VW I.D. R Racer Tears Up Record Books in Successful Pikes Peak Challenge
For months, we have seen teasers and stories about Volkswagen’s Pikes Peak Hill Climb challenger, the I.D. R electric race car. As the race came closer, so did looks at the technical side of the racer. As well as some of the design specs that were needed to grab the record. In fact, the record is one of the reasons that VW came out with the I.D. R (Pikes Peak).
Little Spared in Racer’s Development
VW had its corporate mindset on breaking the record and so apparently little was spared as they developed the first member of the I.D. family released to the public. The I.D. family will be at the heart of VW’s move to electric cars. The family will have five separate vehicles, the racer, the I. D. Hatchback, the I.D. Buzz MPV (multipurpose van) which bears a striking resemblance to the old Microbus, popular in the 1960s and 70s, the I.D. Crozz and the I.D. Vizzion.
Meanwhile, back on the mountain, today the I.D. R Pikes Peak racer not only took the new record, but, in doing so, the driver, Romain Dumas, the current champion, ran it under the wheels of the I.D. R racer, setting a new mark that is nearly a minute quicker than the old mark.
The old mark was set in 2013 by a Peugeot 208 T16, driven by Sebastien Loeb. His record was 8:13.878, while Dumas’ time was 7:57.148. Interestingly, though the race ended yesterday, the official numbers won’t be available until tomorrow when they are all finalized.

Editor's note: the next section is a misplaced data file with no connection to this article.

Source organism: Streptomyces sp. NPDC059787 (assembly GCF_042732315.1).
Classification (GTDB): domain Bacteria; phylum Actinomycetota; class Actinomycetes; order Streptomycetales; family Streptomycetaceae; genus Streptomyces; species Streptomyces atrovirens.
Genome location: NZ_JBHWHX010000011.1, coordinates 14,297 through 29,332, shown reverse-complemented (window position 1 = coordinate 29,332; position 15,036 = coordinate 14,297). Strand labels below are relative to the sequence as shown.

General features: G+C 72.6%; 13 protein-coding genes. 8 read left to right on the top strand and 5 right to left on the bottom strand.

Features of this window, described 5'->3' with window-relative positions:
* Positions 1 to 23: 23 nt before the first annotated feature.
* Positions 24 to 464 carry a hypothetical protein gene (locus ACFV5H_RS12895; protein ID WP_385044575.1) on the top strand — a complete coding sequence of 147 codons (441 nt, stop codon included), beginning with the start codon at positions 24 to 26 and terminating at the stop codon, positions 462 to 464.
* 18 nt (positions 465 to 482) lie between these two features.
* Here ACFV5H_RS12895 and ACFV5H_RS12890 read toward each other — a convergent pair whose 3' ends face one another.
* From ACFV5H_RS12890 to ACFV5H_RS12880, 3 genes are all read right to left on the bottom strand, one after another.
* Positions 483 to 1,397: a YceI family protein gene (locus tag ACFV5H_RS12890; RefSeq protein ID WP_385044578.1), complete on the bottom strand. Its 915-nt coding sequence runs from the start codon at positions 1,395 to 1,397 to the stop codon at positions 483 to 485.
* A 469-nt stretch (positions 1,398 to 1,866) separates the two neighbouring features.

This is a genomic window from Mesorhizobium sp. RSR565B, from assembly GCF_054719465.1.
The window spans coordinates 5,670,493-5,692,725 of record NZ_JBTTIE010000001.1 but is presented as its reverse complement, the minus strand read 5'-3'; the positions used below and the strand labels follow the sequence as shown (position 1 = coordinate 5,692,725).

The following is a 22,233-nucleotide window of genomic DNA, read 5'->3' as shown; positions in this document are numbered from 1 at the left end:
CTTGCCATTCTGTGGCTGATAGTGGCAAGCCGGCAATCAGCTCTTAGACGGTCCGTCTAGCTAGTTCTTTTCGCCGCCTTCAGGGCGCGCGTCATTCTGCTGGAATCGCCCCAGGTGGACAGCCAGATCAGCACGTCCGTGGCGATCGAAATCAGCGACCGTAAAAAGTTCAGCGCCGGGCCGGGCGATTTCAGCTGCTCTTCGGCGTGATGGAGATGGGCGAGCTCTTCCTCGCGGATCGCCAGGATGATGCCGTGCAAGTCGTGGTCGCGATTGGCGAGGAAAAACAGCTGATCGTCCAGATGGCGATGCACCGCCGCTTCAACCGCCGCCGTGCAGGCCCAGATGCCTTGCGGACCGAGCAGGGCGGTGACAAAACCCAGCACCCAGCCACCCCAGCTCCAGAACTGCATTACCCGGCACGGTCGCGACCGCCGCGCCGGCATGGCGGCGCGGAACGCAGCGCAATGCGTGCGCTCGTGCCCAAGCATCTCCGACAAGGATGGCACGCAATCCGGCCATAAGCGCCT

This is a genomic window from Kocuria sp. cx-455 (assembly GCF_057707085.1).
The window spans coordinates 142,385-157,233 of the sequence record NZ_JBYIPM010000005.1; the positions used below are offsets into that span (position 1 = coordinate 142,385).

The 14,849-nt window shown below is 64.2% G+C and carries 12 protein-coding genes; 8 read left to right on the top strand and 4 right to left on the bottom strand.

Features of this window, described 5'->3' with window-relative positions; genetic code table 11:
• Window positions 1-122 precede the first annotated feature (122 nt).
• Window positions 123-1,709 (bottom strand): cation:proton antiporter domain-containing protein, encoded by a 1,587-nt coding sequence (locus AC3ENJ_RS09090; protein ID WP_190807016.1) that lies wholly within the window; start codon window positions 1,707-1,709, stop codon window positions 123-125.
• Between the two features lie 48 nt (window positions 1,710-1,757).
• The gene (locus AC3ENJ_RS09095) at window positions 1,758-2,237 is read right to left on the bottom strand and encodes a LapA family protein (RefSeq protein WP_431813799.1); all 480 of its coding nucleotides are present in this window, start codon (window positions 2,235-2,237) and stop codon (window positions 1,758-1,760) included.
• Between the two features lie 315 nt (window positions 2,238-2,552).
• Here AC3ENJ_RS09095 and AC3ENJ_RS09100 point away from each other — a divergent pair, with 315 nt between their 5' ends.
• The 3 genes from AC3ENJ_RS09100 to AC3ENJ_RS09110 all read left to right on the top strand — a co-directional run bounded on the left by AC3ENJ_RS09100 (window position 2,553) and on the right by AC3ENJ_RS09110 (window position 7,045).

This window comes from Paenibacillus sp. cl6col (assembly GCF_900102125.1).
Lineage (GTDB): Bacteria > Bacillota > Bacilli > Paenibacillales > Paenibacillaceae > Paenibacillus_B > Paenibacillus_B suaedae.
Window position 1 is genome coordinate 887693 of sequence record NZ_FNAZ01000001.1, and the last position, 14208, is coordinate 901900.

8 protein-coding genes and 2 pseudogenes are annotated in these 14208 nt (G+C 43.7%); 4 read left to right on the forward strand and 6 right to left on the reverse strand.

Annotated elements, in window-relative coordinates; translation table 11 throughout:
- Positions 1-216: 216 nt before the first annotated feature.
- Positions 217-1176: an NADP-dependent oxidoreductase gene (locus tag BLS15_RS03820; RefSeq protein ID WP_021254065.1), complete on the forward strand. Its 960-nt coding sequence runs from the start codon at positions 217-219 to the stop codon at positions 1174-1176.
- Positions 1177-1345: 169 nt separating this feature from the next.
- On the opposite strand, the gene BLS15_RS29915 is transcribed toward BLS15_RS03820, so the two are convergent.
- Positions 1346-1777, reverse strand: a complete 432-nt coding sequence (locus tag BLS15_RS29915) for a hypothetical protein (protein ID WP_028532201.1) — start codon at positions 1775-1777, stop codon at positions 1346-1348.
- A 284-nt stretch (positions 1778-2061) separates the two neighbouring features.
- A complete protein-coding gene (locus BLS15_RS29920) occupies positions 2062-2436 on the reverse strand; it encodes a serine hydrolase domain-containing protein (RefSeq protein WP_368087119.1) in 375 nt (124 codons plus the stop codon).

First VW Involvement in 30 Years
The last time a VW was involved in the Pikes Peak International Hill Climb was in 1987. The entry was in a unique Group B Golf. The rally car had one engine powering the front wheels, while a second engine powered the rears. As it ran the 12.4 miles race up the mountain, you could tell it was quick. However, just as the dual-engine Golf raced toward the checkered flag, the suspension ball joint failed, and Jochi Kleint was unable to take the flag.
For its new entry, VW built a prototype EV (Electric Vehicle) with 680 horsepower and 479 pounds-feet of torque. A 43-kWh battery sends juice to each wheel of the all-wheel-drive race car. At this point, the racer can leap forward hitting 62 in 2.25 seconds, which is the domain of supercars. Indeed, the I.D. R is honestly a race car. The total weight – with Romain Dumas behind the wheel – is less than 2.425 pounds.
EVs, used in venues like Pikes Peak Hill Climb, take advantage of each part used. The rear wing, for example, is key to the I.D. R. It generates the downforce necessary to handle the thin atmosphere.
Sources: C/NET Road/Show; Personal Research